SITTING in the back seat of the self-driving Uber as it navigates narrow streets in Pittsburgh’s old industrial heart, the Strip District, is surreal. The global ride-sharing firm chose the area as the spot to develop and test driverless cars, and picked up its first customers on September 14th. Your correspondent got a ride the day before. The vehicle moves smoothly down busy Penn Avenue, stopping at four-way stop signs and traffic lights, slowing to allow other cars to parallel park. It navigates around double-parked delivery vans. It even stops to allow jaywalking pedestrians to cross.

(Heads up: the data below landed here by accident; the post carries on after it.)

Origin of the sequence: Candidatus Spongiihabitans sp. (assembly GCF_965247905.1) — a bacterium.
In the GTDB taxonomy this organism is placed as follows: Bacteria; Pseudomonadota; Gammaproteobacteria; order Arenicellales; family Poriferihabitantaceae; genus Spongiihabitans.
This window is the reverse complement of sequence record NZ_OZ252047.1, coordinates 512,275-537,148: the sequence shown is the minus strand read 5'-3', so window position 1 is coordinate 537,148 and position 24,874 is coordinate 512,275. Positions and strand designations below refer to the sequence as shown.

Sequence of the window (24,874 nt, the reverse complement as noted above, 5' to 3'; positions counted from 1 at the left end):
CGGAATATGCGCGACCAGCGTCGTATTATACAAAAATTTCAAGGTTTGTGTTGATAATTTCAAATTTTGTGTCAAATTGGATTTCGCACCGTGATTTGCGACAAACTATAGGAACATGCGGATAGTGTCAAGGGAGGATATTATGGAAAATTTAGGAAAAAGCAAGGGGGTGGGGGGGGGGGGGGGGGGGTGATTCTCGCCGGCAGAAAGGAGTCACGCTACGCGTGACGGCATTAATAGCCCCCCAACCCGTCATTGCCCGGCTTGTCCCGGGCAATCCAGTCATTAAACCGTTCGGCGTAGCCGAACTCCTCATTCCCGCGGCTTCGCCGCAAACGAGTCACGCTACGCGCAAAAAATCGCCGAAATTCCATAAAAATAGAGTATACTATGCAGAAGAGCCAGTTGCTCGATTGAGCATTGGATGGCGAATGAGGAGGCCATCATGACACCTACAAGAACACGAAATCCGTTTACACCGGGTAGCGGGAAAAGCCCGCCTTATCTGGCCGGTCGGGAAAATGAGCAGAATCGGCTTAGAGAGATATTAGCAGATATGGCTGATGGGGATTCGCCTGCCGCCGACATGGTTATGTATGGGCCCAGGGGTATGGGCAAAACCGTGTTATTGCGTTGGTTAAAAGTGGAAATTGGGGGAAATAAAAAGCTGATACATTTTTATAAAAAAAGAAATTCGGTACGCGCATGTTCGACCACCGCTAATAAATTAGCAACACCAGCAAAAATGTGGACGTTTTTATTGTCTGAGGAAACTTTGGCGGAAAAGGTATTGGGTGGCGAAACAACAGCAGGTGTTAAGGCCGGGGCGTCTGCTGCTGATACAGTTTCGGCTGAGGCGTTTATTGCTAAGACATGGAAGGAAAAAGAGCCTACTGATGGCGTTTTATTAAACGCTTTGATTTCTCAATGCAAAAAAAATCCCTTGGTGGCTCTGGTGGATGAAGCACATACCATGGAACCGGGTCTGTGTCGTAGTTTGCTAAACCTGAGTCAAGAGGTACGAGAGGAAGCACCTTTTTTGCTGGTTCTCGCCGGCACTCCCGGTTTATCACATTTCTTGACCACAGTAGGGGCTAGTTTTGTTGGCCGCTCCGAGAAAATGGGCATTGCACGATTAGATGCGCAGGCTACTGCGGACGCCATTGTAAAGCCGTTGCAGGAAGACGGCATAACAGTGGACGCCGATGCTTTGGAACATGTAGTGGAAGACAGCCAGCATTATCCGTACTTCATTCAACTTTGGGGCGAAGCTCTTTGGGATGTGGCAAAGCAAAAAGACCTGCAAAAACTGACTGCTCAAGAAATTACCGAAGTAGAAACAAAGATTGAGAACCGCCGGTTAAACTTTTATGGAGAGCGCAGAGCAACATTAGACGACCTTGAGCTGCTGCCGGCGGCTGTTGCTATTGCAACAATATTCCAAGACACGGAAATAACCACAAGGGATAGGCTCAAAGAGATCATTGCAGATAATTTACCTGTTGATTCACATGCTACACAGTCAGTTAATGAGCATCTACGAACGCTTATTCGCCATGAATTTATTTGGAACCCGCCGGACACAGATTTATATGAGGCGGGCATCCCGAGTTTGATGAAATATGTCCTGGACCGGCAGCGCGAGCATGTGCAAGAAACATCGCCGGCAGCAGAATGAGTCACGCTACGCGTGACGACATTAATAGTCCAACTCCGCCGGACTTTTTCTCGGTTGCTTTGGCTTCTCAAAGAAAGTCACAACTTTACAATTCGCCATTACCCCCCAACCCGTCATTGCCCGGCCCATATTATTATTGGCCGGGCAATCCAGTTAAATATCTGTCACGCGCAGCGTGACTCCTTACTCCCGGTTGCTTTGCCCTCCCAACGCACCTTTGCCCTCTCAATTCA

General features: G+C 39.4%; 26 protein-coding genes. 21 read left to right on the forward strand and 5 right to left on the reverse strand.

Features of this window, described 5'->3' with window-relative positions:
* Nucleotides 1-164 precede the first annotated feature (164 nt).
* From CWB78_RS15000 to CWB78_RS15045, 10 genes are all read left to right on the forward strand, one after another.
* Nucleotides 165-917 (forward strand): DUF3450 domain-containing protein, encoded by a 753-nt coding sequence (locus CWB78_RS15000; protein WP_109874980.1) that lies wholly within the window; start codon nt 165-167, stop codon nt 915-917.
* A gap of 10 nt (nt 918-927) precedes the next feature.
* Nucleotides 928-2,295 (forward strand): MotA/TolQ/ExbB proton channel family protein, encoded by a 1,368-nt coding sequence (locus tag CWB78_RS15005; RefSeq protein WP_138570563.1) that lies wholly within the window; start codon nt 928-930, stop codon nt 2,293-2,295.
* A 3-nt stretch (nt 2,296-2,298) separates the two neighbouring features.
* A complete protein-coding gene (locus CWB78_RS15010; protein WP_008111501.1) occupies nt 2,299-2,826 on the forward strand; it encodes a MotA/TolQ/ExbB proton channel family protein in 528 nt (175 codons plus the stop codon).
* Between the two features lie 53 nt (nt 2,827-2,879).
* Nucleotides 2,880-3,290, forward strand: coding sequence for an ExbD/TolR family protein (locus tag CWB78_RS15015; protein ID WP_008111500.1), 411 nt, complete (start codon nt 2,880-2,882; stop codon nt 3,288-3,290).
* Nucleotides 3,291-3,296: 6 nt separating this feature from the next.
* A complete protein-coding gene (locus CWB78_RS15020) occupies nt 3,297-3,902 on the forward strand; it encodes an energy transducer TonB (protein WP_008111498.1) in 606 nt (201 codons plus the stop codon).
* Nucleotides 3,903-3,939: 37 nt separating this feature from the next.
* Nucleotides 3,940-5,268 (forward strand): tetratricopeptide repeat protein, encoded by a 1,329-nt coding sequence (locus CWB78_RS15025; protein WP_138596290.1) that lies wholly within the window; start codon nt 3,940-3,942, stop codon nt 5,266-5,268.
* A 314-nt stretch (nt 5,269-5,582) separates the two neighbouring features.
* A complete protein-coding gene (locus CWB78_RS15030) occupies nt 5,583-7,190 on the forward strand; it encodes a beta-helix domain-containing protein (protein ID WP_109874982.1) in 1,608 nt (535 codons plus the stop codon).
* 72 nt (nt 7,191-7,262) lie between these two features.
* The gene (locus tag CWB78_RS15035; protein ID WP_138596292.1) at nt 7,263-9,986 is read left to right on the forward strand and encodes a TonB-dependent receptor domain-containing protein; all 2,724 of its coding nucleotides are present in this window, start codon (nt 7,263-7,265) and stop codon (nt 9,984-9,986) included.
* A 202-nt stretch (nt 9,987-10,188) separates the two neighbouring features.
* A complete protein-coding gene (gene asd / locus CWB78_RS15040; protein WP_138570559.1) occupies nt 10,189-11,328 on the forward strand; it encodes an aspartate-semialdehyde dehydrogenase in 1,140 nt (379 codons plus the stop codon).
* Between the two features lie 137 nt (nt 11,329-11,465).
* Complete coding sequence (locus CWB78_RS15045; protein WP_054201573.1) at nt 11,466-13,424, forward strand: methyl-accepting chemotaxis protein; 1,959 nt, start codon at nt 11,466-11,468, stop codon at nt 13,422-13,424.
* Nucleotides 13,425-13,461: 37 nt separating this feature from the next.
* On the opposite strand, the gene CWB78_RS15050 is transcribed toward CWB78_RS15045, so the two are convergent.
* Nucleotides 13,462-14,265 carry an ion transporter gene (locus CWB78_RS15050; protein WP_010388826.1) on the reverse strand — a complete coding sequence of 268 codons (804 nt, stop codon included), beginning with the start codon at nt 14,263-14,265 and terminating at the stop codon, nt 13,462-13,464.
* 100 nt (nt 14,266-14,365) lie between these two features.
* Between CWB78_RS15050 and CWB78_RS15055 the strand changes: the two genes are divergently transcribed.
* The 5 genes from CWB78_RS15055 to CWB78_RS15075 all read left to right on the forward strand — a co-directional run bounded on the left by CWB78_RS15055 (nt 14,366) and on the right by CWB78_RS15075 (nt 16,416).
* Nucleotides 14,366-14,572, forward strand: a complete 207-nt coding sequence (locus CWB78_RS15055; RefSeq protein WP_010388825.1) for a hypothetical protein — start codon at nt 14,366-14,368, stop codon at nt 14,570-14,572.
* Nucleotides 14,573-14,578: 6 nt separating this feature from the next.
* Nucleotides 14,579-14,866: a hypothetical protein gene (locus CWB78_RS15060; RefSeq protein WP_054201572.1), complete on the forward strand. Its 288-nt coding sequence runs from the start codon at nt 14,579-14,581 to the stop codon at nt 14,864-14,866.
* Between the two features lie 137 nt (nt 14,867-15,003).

The cars are not truly driverless yet. During the trial an Uber employee sits behind the wheel, ready to take over should something go wrong. A second employee, a sort of co-pilot, sits in the front passenger seat, monitoring a screen, alerting the pilot to what the car “sees”, including other cars, upcoming traffic, potential obstacles and elevation—Pittsburgh is very hilly. Another monitor in the back seat allows passengers to see what the car is seeing.

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